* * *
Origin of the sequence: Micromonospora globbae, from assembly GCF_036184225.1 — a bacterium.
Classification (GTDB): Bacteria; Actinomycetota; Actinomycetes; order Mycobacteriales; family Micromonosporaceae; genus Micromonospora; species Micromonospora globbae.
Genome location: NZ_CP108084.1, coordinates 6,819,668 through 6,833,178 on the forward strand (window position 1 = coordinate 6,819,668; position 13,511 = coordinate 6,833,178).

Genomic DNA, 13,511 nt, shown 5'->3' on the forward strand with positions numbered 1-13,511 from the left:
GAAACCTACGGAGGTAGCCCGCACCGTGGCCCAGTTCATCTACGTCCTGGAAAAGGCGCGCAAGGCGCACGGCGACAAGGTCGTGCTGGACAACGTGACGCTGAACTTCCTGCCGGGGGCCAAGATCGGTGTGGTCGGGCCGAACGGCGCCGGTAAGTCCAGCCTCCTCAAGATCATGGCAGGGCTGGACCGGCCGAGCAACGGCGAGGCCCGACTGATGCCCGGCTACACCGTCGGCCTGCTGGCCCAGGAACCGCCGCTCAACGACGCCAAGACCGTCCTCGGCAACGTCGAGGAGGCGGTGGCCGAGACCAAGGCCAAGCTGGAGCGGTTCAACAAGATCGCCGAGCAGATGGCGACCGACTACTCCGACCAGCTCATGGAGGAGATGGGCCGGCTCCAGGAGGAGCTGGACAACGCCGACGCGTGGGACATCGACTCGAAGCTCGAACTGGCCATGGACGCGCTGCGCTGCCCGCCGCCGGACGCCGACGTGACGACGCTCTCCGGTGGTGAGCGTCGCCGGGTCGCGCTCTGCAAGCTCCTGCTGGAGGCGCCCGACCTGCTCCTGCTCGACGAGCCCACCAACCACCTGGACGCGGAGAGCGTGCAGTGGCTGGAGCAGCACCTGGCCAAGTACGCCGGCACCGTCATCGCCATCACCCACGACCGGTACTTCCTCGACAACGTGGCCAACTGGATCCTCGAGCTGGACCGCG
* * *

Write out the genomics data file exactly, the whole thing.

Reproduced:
Origin of the sequence: Micromonospora globbae, from assembly GCF_036184225.1 — a bacterium.
Classification (GTDB): Bacteria; Actinomycetota; Actinomycetes; order Mycobacteriales; family Micromonosporaceae; genus Micromonospora; species Micromonospora globbae.
Genome location: NZ_CP108084.1, coordinates 6,819,668 through 6,833,178 on the forward strand (window position 1 = coordinate 6,819,668; position 13,511 = coordinate 6,833,178).

Genomic DNA, 13,511 nt, shown 5'->3' on the forward strand with positions numbered 1-13,511 from the left:
GAAACCTACGGAGGTAGCCCGCACCGTGGCCCAGTTCATCTACGTCCTGGAAAAGGCGCGCAAGGCGCACGGCGACAAGGTCGTGCTGGACAACGTGACGCTGAACTTCCTGCCGGGGGCCAAGATCGGTGTGGTCGGGCCGAACGGCGCCGGTAAGTCCAGCCTCCTCAAGATCATGGCAGGGCTGGACCGGCCGAGCAACGGCGAGGCCCGACTGATGCCCGGCTACACCGTCGGCCTGCTGGCCCAGGAACCGCCGCTCAACGACGCCAAGACCGTCCTCGGCAACGTCGAGGAGGCGGTGGCCGAGACCAAGGCCAAGCTGGAGCGGTTCAACAAGATCGCCGAGCAGATGGCGACCGACTACTCCGACCAGCTCATGGAGGAGATGGGCCGGCTCCAGGAGGAGCTGGACAACGCCGACGCGTGGGACATCGACTCGAAGCTCGAACTGGCCATGGACGCGCTGCGCTGCCCGCCGCCGGACGCCGACGTGACGACGCTCTCCGGTGGTGAGCGTCGCCGGGTCGCGCTCTGCAAGCTCCTGCTGGAGGCGCCCGACCTGCTCCTGCTCGACGAGCCCACCAACCACCTGGACGCGGAGAGCGTGCAGTGGCTGGAGCAGCACCTGGCCAAGTACGCCGGCACCGTCATCGCCATCACCCACGACCGGTACTTCCTCGACAACGTGGCCAACTGGATCCTCGAGCTGGACCGCG